Calling All Cake "chemists"

Decorating By dynee Updated 22 Sep 2009 , 12:15am by costumeczar

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dynee Posted 21 Sep 2009 , 4:14pm
post #1 of 6

I was looking for a White Velvet cake recipe and stumbled on this white cake recipe. I adapted it with buttermilk and vinegar(from what I can tell that is what makes a regular flavor cake a "Velvet" cake...Please correct me if I am wrong) http://www.easy-cake-ideas.com/white-cake-recipe.html This cake has 6 Tablespoons of corn starch in it. I was skeptical but tried it anyway with cupcakes. The first day I hated it to the point that I deleted it from my Velvet recipe document and baked another. It was very dense and somewhat dry and tasted more like a muffin. Here's the thing I iced and filled them with SMBC and the next day I kind of liked it. It seems to have gained moisture and the taste had improved. Now a week later after having been in the refrigerator in a closed container they are heavenly with a very fine crumb and very moist.
My question is this: Is it possible that the cornstarch in them is causing them to gain moisture? Or was that the SMBC icing and filling?

5 replies
 __Jamie__  Cake Central Cake Decorator Profile
__Jamie__ Posted 21 Sep 2009 , 4:57pm
post #2 of 6

If you are using buttermilk, you do not need vinegar. Vinegar is added to regular milk to make buttermilk.

I have not ever seen a cake recipe which calls for corn starch. Perhaps I am sheltered.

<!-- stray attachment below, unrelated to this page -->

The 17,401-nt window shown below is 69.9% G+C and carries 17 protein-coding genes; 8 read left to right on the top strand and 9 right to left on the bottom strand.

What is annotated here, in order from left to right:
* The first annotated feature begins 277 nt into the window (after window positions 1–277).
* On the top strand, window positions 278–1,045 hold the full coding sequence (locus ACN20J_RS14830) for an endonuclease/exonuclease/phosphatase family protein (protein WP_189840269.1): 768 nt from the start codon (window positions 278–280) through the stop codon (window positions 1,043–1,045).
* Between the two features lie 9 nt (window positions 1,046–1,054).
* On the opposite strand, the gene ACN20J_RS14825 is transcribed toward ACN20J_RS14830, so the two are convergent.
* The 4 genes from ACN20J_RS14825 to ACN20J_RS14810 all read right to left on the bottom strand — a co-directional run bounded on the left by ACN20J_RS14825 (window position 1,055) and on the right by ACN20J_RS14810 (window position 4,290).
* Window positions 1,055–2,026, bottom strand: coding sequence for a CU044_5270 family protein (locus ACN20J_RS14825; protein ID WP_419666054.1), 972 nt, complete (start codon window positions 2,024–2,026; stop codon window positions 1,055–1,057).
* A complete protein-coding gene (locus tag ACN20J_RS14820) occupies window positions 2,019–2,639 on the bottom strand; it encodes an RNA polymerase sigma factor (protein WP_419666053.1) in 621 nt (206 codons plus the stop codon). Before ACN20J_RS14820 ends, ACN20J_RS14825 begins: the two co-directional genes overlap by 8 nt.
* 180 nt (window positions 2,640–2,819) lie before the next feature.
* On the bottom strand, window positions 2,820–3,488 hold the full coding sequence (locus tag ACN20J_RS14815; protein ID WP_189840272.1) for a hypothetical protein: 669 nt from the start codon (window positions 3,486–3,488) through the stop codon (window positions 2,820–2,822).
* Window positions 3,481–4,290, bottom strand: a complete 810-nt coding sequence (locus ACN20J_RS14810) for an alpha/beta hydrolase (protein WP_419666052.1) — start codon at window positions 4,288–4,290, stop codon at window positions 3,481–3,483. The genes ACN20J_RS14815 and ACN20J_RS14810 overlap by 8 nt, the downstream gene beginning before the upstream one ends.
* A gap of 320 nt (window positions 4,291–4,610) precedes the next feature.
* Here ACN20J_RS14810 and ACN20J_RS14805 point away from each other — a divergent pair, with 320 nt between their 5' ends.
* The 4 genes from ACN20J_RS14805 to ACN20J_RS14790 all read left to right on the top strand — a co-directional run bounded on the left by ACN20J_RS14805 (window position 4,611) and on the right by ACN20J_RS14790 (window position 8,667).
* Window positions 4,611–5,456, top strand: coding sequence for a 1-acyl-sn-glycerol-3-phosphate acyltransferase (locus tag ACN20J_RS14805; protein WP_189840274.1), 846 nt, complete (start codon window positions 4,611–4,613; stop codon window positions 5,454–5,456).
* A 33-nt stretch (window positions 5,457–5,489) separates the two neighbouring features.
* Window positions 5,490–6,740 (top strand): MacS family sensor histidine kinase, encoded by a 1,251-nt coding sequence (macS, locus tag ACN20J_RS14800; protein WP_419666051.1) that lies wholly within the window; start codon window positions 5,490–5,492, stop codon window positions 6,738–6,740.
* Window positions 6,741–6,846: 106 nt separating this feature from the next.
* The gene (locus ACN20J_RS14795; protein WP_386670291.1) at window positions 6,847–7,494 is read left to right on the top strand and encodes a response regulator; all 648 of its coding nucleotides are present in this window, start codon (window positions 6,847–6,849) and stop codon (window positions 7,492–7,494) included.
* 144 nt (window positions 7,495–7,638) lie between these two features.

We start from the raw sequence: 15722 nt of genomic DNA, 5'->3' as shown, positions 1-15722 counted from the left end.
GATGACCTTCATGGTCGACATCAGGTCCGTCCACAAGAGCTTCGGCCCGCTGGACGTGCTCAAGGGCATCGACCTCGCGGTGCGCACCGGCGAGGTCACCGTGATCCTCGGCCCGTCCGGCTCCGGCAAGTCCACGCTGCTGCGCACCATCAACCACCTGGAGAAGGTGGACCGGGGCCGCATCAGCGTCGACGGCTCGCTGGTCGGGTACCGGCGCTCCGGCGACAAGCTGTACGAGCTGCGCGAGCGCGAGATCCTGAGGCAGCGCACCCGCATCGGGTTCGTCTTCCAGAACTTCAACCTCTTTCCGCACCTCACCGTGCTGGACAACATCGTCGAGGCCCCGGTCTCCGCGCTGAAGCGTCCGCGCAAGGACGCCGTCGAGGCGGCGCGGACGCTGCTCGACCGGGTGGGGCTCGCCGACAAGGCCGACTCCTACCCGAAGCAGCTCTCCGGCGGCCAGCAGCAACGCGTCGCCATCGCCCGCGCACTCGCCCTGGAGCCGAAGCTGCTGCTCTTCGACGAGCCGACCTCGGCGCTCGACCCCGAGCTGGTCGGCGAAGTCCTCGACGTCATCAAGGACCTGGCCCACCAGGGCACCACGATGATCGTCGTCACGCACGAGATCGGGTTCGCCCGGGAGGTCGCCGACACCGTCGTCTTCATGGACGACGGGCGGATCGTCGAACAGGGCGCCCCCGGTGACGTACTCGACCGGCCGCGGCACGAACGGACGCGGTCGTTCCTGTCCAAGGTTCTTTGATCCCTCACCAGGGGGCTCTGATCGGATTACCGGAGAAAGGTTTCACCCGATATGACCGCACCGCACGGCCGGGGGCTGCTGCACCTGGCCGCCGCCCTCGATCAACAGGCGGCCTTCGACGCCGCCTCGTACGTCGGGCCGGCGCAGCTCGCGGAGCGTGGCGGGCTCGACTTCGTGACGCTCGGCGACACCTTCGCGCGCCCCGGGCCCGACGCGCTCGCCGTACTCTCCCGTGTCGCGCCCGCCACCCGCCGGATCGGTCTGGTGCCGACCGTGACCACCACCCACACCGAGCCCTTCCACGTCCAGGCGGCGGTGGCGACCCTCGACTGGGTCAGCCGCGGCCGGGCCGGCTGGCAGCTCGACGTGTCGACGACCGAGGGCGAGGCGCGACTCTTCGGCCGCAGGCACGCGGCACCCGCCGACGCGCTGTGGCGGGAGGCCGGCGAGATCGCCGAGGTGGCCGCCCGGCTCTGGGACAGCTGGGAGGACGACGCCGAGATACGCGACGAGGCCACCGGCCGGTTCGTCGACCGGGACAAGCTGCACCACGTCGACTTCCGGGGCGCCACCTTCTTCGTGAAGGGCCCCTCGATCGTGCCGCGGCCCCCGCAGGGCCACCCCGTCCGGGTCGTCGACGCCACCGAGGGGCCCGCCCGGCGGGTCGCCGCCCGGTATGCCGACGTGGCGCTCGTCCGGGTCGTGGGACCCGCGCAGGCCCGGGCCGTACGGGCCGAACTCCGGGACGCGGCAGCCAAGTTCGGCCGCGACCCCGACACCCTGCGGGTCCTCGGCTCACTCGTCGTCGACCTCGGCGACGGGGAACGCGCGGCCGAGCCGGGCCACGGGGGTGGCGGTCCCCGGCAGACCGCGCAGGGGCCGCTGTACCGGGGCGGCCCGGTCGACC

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dynee Posted 21 Sep 2009 , 10:10pm
post #3 of 6

I had never seen a cake with corn starch either. Still looking for an answer from someone how can tell me the thinking behind it.

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leahk Posted 21 Sep 2009 , 10:34pm
post #4 of 6

I've seen cake flour conversions that call for cornstarch and all-purpose flour. Maybe they just did the converting for you.
I can't help with the moisture thing.

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juliesincredibles Posted 21 Sep 2009 , 11:35pm
post #5 of 6

I found an answer http://www.recipesecrets.net/forums/cooking-tips/2101-cake-flour-vs-all-purpose-flour.html

If a recipe asks for cake flour and you have only all purpose flour, then remove 2 tablespoons of flour from every cup called for in the recipe and add 1 tablespoon of cornstarch. It's a gluten thing...

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costumeczar Posted 22 Sep 2009 , 12:15am
post #6 of 6

Genoise cakes use cornstarch and wheat flour. They get their moisture from cake syrup, though, and without it they're pretty much just a dry sponge. The cornstarch will give you a tighter grain than using wheat flour by itself. The cake that you made is probably getting the moisture from the icing recirculating into it, I can't think of anywhere else it would be coming from.

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